The metastatic spread of cancer occurs through the generation and hematogenous dissemination of circulating tumor cells (CTCs). A better understanding of the key biological processes that lead to the formation and activity of CTCs can be transformative, potentially leading to the design of new therapies that interfere with the spread of cancer. Prof. Aceto's laboratory at ETH Zurich combines molecular biology and engineering to interrogate CTCs and identify their vulnerabilities. The next ambitious step will be to exploit recent findings to develop a new class of cancer therapies.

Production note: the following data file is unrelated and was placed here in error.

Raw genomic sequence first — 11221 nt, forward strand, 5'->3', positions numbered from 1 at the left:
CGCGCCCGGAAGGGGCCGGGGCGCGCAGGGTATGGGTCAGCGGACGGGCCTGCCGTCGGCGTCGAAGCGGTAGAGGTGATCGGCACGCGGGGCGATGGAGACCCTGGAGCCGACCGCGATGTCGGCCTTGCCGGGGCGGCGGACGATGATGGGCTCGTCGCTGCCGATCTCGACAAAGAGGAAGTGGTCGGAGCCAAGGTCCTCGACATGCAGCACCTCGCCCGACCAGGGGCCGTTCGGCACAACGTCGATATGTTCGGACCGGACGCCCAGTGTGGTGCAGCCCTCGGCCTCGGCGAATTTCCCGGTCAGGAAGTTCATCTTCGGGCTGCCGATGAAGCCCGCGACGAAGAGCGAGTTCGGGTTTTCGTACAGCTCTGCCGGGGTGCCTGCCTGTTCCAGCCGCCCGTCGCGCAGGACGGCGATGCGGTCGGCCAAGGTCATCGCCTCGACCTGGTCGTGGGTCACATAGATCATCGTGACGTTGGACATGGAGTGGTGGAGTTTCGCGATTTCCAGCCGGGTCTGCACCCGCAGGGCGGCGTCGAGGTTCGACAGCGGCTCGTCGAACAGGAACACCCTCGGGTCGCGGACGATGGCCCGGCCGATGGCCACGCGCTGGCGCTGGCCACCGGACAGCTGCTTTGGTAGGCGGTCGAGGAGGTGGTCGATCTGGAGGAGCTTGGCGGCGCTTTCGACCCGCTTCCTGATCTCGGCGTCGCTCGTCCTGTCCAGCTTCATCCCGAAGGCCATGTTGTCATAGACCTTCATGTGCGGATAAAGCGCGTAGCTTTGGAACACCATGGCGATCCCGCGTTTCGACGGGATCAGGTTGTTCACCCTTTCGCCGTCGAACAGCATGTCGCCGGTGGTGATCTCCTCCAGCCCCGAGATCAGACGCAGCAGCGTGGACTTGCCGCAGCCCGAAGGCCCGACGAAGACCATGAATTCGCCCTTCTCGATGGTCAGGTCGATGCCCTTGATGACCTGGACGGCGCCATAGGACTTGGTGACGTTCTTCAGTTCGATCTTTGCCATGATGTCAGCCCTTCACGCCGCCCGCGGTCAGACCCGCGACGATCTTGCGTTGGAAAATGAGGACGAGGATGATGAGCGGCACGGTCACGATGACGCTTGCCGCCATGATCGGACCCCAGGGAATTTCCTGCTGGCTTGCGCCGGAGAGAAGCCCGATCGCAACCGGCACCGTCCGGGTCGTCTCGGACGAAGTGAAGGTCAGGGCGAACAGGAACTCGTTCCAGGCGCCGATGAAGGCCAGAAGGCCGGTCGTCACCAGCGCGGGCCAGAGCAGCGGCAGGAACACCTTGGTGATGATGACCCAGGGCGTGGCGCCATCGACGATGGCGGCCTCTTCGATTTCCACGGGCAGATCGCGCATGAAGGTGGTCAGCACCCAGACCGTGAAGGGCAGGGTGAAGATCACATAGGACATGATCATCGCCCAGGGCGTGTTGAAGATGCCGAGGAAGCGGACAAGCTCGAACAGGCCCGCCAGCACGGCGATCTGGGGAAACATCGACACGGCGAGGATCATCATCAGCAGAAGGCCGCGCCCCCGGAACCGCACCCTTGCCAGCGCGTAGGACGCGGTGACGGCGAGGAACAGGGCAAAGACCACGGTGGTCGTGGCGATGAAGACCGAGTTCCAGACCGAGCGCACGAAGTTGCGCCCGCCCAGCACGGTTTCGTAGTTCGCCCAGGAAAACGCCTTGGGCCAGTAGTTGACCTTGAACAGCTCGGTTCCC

Nicola Aceto is Professor of Molecular Oncology at the ETH Zurich. Previously, he has been Swiss National Science Foundation Assistant Professor of Oncology at the University of Basel. Recent discoveries of the Aceto lab include important insights into the metastatic process, namely investigations of the biology and vulnerabilities of circulating tumor cells, some of which already translated in clinical trials for patients with metastatic breast cancer. Previously, Nicola worked as a postdoctoral fellow in the Haber lab at Harvard Medical School and Massachusetts General Hospital Cancer Center in Boston, MA, USA, where he identified circulating tumor cell clusters as metastatic precursors. He received a PhD summa cum laude from the Friedrich Miescher Institute (FMI) in Basel, Switzerland with a thesis on protein tyrosine phosphatases and their role in breast cancer. Nicola received several awards related to his work on circulating tumor cells, including the highly prestigious Swiss Science Prize Latsis for groundbreaking cancer research (2021) as well as the Friedrich Miescher Award for Outstanding Achievements in Biochemistry (2020).